A True Fan’s Review of Outlander Ep. 207: FAITH

In Outlander Episode 207: FAITHCaitriona Balfe does all the heavy lifting while Sam Heughan is off growing a Gettysburg beard. (If you’ve seen the 1993 film of which I speak, you know what I mean. If you haven’t, you must. It’s a great film based on the even better Pulitzer Prize-winning classic Civil War novel: The Killer Angels by Michael Shaara. Check out both mediums.)

But the show isn’t ready for rebellion quite yet . . .

This episode is about power – the power of healing, the power of hate, the power of physical strength, the power to grant life or death, the power of accusation, and the power of forgiveness. It’s about who has the power and who doesn’t.

Claire is put to the ultimate test – losing both husbands, her baby, one of two enemies, her best friend, and finally her virtue (which happens to be a synonym for faith, so there’s that).

Written by Toni Graphia with returning director , FAITH is on par with Ep. 116: TO RANSOM A MAN’S SOUL in that it rips your heart out – again and again. Standing ovations for all but especially Caitriona BalfeRomann Berrux, and the master of music Bear McCreary.

While Bear’s Outlander compositions are all lovely, I don’t always pay close attention to the music during my initial viewing of Outlander. To be honest, I think I’ve paid more attention to Bear’s music in The Walking Dead because it’s jarring, powerful and quite formidable at times. However, the music in FAITH is (if I may borrow a thought from the Duke) sublime perfection.

Caitriona and Romann’s outstanding performances shall be discussed in more detail throughout the recap/review.


As the opening of this episode proves, Ron Moore likes to surprise and tease us. Though not following the way the story unfolds in the Diana Gabaldon Dragonfly in Amber novel to the page, we are given peeks into Claire’s future in tantalizing ways.

01 ep207 Young Brianna

We begin by meeting a six-year-oldish Brianna (Niamh Elwell), though she is not referred to by name in the scene. If you’ve not read the novel, that’s all I’m gonna tell you. What happened to Jamie? Why is Claire back in the 20th century? Does Brianna know who her father is? Does she know where and how and when she was conceived? She’s six. What do you think?

02 ep207 Claire delivers

Cut to Claire (Caitriona Balfe) in the throes of a painful delivery with the royal executioner (Niall Greig Fulton) as her obstetrician.

03 ep207 Claire delivers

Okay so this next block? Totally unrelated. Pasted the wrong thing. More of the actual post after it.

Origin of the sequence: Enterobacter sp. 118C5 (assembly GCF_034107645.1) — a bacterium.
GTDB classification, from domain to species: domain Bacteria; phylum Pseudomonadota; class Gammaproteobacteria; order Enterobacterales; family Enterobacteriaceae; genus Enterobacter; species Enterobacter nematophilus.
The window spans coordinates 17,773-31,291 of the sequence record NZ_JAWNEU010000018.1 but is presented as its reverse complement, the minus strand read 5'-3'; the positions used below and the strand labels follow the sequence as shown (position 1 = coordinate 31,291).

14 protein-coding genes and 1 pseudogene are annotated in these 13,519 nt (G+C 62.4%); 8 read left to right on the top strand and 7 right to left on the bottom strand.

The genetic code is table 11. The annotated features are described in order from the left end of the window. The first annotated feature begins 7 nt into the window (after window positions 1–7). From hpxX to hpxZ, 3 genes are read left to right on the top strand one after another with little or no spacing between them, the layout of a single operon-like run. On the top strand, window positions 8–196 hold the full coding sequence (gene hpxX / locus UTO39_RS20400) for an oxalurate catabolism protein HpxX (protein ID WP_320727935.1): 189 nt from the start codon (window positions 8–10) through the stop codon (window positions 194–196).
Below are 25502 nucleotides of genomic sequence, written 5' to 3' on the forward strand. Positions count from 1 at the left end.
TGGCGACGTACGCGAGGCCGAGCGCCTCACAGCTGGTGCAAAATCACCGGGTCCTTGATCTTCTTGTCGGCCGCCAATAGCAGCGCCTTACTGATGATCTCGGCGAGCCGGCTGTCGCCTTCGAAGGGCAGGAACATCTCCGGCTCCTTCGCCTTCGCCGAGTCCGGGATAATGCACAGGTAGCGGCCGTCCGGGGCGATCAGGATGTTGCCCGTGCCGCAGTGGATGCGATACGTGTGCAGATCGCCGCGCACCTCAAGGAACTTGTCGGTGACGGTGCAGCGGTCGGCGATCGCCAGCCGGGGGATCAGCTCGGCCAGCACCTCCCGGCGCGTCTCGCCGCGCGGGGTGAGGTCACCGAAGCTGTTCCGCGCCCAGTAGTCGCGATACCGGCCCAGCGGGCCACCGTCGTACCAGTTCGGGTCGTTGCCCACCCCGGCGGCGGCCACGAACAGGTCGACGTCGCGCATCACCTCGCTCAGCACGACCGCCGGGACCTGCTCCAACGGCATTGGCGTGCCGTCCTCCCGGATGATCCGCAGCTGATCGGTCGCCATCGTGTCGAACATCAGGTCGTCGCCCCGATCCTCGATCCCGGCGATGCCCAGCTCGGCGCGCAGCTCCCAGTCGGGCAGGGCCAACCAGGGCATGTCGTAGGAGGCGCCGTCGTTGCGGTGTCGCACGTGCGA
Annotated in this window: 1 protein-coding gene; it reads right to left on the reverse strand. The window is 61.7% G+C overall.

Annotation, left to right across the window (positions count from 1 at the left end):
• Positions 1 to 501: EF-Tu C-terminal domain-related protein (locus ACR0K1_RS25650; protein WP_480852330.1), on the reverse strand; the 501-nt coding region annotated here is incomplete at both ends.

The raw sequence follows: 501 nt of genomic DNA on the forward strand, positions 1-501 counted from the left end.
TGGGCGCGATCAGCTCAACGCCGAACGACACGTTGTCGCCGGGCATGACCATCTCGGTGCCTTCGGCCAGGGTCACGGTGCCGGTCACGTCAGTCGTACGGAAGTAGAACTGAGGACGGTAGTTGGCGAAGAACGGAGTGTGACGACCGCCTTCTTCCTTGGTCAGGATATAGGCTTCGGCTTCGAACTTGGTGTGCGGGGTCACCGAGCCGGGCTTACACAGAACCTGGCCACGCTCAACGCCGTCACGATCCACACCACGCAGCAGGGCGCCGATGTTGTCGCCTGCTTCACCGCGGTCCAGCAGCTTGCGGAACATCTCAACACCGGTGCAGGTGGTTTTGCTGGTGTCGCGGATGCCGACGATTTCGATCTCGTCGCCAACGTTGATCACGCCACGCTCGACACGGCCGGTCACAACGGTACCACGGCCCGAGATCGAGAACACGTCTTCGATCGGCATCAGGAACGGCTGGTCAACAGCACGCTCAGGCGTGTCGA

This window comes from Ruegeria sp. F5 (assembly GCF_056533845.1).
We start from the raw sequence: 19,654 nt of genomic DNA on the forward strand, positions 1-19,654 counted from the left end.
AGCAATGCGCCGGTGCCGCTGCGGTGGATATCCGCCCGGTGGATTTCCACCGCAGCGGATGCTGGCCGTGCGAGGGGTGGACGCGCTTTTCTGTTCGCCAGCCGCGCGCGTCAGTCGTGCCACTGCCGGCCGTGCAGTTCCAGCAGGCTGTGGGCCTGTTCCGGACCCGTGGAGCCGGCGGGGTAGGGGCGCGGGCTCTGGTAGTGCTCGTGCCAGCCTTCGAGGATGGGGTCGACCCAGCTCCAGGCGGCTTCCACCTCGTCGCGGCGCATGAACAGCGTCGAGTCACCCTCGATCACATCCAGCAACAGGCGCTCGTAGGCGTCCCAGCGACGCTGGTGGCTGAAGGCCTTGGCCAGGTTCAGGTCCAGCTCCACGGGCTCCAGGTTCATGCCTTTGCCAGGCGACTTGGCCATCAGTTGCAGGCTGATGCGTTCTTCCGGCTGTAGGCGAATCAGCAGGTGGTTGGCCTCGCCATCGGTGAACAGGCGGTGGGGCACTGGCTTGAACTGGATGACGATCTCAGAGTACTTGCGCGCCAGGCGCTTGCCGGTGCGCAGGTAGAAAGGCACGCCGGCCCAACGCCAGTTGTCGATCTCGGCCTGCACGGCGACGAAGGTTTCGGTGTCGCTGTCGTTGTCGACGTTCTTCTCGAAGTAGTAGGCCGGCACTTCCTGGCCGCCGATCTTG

Now, that’s a nightmare image. Thank goodness she’s delirious.

06 ep207 Claire wakes 02

When she wakes up, she screams for her baby. Where’s my baby?! Where’s my baby!? Mother Hildegarde (Frances De La Tour) has the unfortunate job of telling her the child is gone to heaven then sends in the muscle. Claire is nun-handled back to bed, still calling for her lost baby.

07 ep207 Claire wakes 05

Fever develops, keeping Claire in a state of semi-delirium, but she is able to grasp that her daughter Faith, as named and baptized by the good mother, is with the baby angels. Claire is on her own. No word from Jamie who is locked up in the Bastille for dueling against the King’s Law & Order. She is left alone under the watchful guard of good ol’ Buton.

08 ep207 Raymond heals

From the darkness appears good ol’ Master Raymond (Dominique Pinon), come out of hiding to help his friend who is dying of puerperal fever. Seems traditional 18h century medicine hasn’t worked. Old fashioned praying hasn’t worked. Time for the use of white magic from his healing hands. A little massaging and Master Raymond expels the festering placenta still caught in Claire’s body.

A miracle, the nuns declare when they find her fever broken. Master Raymond disappears into the darkness once again. Claire learns Jamie is being detained in the Bastille, only alive because Randall still lives. Otherwise, Forez would have gotten his hands on both Frasers that day.

11 ep207 Claire returns

12 ep207 Claire returns

After weeks of hiding out at L’Hopital des Anges, Fergus urges Claire to return home. Bear McCreary‘s melancholy homecoming theme accompanies Claire’s exit from the carriage as she is greeted by the saddened household, foremost by a weeping Suzette (Adrienne-Marie Zitt).

13 ep207 Claire returns

It’s a good thing Murtagh is still abroad. Don’t think I could take his tears, too.

Unbeknownst to her, Claire is faced with another victim of Randall’s. But we know. And it’s difficult to watch poor Fergus (Romann Berrux) brush Claire’s hair in a tender moment we also know won’t last.

49 ep207 Fergus brushes

As the bacteria in Claire’s blood once festered, her hate/blame/anger toward Jamie festers. She asked for such a simple thing – to give his mortal enemy a free pass. For better. For worse. For richer. For poorer. In sickness and in health. Nope. Nothing about forgiving your torturer/rapist.

14 ep207 Claire learns

Lost in turmoil, Claire in tears of despair wanders the empty and dreary mcMansion until she hears Fergus whimpering in his sleep. Oh oh. It’s just a bad dream, she says upon waking him.

15 ep207 Claire learns

“It’s not just a dream,” he tells her.

16 ep207 Claire learns